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Correspondence  |   May 2007
β-Blockade Abolishes Anesthetic Preconditioning: Impact on Clinical Applicability
Author Affiliations & Notes
  • Franz Kehl, M.D., Ph.D., D.E.A.A.
    *
  • *Bayerische Julius-Maximillans-Universität, Würzburg, Germany.
Article Information
Correspondence
Correspondence   |   May 2007
β-Blockade Abolishes Anesthetic Preconditioning: Impact on Clinical Applicability
Anesthesiology 5 2007, Vol.106, 1062. doi:10.1097/01.anes.0000265173.82995.e6
Anesthesiology 5 2007, Vol.106, 1062. doi:10.1097/01.anes.0000265173.82995.e6
In Reply:—
We thank Drs. Riess and Stowe for their interest in our study on β1-adrenergic signaling in anesthetic preconditioning1 and for their question of how we would interpret the relevance of the experimental findings to clinical practice. Although results from experimental investigations should be interpreted with caution as to their clinical relevance, we do believe that β-blockers indeed might hamper beneficial effects of anesthetic preconditioning. Experimental data from our laboratory in addition demonstrate that the clinically widely used β1-selective blocker metoprolol dose-dependently abrogates desflurane-induced preconditioning.2 A recent meta-analysis of clinical studies of cardioprotection by volatile anesthetics in coronary artery bypass graft surgery confirmed a sustained reduction of postoperative cardiac troponin I release in patients receiving volatile anesthetics.3 However, the results of this study do also suggest a possible interaction between β-blocker prophylaxis and anesthetic preconditioning. The use of β-blockers was disproportioned: Patients receiving volatile anesthetics had a 28% lower incidence of β-blocker use compared with patients receiving intravenous anesthetics. This leads us to the conjecture that no beneficial effects of volatile anesthetics would have been found had β-blocker use been equally distributed. Therefore, we share the concern of Drs. Riess and Stowe insofar as in clinical practice, apart from constraints such as age, hyperglycemia, and diabetes,4 cardiovascular comedication might attenuate beneficial effects of volatile anesthetics.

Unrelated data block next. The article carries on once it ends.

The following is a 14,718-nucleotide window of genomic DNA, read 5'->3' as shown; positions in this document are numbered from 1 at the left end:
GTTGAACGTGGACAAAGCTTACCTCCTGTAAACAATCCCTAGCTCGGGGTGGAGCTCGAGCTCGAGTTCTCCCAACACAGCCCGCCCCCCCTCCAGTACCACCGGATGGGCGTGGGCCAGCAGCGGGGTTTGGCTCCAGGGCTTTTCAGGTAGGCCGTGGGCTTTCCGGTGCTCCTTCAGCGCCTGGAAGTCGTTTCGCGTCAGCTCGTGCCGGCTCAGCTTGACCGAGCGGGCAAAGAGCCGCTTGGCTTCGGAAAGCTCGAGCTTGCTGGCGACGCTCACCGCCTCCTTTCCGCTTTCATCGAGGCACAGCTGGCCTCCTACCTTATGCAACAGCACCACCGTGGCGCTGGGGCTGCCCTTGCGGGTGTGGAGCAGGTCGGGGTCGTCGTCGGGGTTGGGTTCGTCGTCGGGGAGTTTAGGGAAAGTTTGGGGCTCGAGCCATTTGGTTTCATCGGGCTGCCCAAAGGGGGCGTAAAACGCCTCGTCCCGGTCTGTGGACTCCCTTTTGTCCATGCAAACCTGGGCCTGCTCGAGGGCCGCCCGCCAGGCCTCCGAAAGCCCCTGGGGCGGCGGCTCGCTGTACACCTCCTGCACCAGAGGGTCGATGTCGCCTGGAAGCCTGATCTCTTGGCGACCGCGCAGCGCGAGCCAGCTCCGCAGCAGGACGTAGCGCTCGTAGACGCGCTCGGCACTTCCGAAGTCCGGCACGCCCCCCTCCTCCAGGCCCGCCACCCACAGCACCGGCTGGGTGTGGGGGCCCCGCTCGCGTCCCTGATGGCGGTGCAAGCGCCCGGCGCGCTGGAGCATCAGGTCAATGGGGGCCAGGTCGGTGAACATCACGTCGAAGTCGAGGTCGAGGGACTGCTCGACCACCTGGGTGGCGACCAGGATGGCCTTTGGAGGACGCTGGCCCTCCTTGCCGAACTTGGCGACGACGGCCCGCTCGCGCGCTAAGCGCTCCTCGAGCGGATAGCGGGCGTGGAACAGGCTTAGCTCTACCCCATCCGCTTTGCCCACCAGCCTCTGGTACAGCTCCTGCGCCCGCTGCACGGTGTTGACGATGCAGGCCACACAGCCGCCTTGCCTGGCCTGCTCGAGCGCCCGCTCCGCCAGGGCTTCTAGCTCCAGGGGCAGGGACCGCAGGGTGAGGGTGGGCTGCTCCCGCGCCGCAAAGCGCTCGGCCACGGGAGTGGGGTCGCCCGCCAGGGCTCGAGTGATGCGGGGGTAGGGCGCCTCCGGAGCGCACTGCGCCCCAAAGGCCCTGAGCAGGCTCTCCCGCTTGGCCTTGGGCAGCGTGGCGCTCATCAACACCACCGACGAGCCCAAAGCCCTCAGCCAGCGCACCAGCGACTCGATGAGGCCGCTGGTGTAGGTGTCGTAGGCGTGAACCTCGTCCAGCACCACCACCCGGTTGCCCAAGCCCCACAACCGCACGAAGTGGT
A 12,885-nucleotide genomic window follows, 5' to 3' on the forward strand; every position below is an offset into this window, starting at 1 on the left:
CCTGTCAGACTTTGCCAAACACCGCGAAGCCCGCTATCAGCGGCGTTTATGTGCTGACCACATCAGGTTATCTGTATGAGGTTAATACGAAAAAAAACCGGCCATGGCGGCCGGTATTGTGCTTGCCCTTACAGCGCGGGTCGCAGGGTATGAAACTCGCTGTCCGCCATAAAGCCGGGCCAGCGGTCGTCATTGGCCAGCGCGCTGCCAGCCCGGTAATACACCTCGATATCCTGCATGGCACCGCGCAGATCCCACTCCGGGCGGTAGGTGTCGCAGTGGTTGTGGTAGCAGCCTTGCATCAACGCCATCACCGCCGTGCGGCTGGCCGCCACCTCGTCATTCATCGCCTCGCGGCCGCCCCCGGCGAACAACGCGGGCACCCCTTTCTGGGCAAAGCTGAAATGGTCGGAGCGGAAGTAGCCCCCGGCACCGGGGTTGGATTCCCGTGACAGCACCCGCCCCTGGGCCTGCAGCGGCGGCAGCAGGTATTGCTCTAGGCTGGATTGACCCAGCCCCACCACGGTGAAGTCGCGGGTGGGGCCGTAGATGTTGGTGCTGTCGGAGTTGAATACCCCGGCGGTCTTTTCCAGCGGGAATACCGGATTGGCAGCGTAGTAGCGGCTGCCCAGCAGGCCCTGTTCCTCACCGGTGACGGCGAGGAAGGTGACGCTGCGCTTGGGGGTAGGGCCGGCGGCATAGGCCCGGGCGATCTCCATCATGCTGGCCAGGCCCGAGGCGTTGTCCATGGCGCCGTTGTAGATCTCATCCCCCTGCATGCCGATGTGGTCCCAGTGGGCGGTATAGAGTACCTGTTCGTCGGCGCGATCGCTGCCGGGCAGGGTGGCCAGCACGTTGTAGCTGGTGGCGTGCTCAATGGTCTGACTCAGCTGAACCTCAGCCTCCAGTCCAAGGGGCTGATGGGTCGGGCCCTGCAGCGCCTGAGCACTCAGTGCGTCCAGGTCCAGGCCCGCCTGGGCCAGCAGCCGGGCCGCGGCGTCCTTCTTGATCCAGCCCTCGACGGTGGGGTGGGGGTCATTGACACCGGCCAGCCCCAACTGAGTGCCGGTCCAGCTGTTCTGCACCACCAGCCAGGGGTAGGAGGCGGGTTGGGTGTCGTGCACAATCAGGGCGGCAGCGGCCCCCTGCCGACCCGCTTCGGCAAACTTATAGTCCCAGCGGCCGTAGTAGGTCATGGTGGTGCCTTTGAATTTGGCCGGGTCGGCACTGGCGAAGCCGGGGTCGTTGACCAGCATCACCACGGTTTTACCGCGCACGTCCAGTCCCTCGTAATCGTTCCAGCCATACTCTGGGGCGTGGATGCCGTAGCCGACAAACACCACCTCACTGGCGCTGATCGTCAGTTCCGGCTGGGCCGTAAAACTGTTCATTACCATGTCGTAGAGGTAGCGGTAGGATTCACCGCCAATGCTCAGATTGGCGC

*Bayerische Julius-Maximillans-Universität, Würzburg, Germany.
References
Lange M, Smul TM, Blomeyer CA, Redel A, Klotz KN, Roewer N, Kehl F: Role of the β1-adrenergic pathway in anesthetic and ischemic preconditioning against myocardial infarction in the rabbit heart in vivo  . Anesthesiology 2006; 105:503–10Lange, M Smul, TM Blomeyer, CA Redel, A Klotz, KN Roewer, N Kehl, F
Lange M, Smul T, Redel A, Roewer N, Kehl F: Coadministration of desflurane and metoprolol blocks anesthetic-induced preconditioning and cardioprotective effects of beta adrenergic blockade in the rabbit heart in vivo  (abstract). Anesthesiology 2005; 103:A469Lange, M Smul, T Redel, A Roewer, N Kehl, F
Yu CH, Beattie WS: The effects of volatile anesthetics on cardiac ischemic complications and mortality in CABG: A meta-analysis. Can J Anaesth 2006; 53:906–18Yu, CH Beattie, WS
Kehl F, Krolikowski JG, Mraovic B, Pagel PS, Warltier DC, Kersten JR: Hyperglycemia prevents isoflurane-induced preconditioning against myocardial infarction. Anesthesiology 2002; 96:183–8Kehl, F Krolikowski, JG Mraovic, B Pagel, PS Warltier, DC Kersten, JR